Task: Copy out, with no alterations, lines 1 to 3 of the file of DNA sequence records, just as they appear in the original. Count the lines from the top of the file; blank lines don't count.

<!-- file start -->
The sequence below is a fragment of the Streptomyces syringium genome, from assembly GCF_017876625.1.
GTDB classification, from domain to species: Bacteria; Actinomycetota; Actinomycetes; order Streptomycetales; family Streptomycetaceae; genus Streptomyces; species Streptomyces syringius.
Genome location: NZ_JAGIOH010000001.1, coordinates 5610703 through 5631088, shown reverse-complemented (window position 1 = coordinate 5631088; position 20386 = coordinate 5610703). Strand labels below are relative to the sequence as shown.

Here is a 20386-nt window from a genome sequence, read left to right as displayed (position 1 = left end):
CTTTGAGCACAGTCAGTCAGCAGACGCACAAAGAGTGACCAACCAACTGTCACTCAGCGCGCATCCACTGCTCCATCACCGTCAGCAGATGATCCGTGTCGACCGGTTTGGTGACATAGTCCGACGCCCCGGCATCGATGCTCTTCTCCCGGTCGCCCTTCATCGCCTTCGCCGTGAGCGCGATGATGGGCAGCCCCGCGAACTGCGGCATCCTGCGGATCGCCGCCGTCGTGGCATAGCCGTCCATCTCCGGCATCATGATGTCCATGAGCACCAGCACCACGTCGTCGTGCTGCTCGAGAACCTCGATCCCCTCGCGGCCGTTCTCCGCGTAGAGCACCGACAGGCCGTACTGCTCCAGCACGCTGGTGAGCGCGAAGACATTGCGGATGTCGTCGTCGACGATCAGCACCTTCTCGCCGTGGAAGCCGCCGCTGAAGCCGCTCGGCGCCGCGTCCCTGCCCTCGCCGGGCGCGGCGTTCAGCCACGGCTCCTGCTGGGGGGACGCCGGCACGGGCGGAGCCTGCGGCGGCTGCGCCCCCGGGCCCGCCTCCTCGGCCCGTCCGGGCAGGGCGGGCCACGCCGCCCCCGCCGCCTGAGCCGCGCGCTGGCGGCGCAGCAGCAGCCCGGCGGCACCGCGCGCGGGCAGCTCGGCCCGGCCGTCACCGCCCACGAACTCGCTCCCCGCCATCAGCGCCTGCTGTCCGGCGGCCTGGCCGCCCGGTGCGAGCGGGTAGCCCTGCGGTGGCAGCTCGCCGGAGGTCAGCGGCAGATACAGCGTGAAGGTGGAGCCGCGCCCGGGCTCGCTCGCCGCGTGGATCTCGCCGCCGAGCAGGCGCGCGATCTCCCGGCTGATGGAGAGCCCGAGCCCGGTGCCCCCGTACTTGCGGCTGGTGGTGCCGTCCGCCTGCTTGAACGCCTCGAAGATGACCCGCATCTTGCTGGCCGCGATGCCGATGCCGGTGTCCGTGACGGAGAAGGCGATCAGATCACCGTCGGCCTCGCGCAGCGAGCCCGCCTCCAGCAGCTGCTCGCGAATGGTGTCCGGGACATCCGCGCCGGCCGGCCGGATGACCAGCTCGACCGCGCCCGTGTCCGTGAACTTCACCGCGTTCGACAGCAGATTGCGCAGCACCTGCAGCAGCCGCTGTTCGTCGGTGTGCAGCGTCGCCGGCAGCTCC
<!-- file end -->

The sequence below is a fragment of the Streptomyces syringium genome, from assembly GCF_017876625.1.
GTDB classification, from domain to species: Bacteria; Actinomycetota; Actinomycetes; order Streptomycetales; family Streptomycetaceae; genus Streptomyces; species Streptomyces syringius.
Genome location: NZ_JAGIOH010000001.1, coordinates 5610703 through 5631088, shown reverse-complemented (window position 1 = coordinate 5631088; position 20386 = coordinate 5610703). Strand labels below are relative to the sequence as shown.